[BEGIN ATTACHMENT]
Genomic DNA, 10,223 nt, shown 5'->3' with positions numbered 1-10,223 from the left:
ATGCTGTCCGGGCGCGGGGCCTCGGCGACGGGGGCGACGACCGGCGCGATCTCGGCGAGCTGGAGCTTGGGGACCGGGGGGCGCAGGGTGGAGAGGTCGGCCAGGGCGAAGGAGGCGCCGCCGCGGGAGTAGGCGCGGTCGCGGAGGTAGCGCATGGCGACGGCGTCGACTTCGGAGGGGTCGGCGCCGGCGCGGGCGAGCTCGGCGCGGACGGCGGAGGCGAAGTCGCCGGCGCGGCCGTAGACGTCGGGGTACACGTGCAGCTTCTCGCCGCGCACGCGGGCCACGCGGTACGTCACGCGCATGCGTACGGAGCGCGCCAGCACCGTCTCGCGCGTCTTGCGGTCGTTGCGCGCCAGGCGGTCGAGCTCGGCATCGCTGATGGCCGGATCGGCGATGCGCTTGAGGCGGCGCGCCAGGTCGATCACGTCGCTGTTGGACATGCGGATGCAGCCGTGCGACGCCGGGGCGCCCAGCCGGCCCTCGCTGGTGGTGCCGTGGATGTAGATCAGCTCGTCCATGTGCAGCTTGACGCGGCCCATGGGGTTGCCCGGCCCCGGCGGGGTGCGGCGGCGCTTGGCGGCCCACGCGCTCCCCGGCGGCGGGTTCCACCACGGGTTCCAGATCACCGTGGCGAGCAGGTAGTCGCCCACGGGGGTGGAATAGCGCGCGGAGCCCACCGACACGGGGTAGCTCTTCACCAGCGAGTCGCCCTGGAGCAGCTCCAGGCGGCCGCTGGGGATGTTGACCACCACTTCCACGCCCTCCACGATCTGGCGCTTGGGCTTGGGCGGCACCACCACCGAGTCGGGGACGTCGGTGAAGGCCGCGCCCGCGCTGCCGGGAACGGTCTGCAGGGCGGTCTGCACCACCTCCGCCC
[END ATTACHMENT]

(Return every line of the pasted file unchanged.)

Genomic DNA, 10,223 nt, shown 5'->3' with positions numbered 1-10,223 from the left:
ATGCTGTCCGGGCGCGGGGCCTCGGCGACGGGGGCGACGACCGGCGCGATCTCGGCGAGCTGGAGCTTGGGGACCGGGGGGCGCAGGGTGGAGAGGTCGGCCAGGGCGAAGGAGGCGCCGCCGCGGGAGTAGGCGCGGTCGCGGAGGTAGCGCATGGCGACGGCGTCGACTTCGGAGGGGTCGGCGCCGGCGCGGGCGAGCTCGGCGCGGACGGCGGAGGCGAAGTCGCCGGCGCGGCCGTAGACGTCGGGGTACACGTGCAGCTTCTCGCCGCGCACGCGGGCCACGCGGTACGTCACGCGCATGCGTACGGAGCGCGCCAGCACCGTCTCGCGCGTCTTGCGGTCGTTGCGCGCCAGGCGGTCGAGCTCGGCATCGCTGATGGCCGGATCGGCGATGCGCTTGAGGCGGCGCGCCAGGTCGATCACGTCGCTGTTGGACATGCGGATGCAGCCGTGCGACGCCGGGGCGCCCAGCCGGCCCTCGCTGGTGGTGCCGTGGATGTAGATCAGCTCGTCCATGTGCAGCTTGACGCGGCCCATGGGGTTGCCCGGCCCCGGCGGGGTGCGGCGGCGCTTGGCGGCCCACGCGCTCCCCGGCGGCGGGTTCCACCACGGGTTCCAGATCACCGTGGCGAGCAGGTAGTCGCCCACGGGGGTGGAATAGCGCGCGGAGCCCACCGACACGGGGTAGCTCTTCACCAGCGAGTCGCCCTGGAGCAGCTCCAGGCGGCCGCTGGGGATGTTGACCACCACTTCCACGCCCTCCACGATCTGGCGCTTGGGCTTGGGCGGCACCACCACCGAGTCGGGGACGTCGGTGAAGGCCGCGCCCGCGCTGCCGGGAACGGTCTGCAGGGCGGTCTGCACCACCTCCGCCC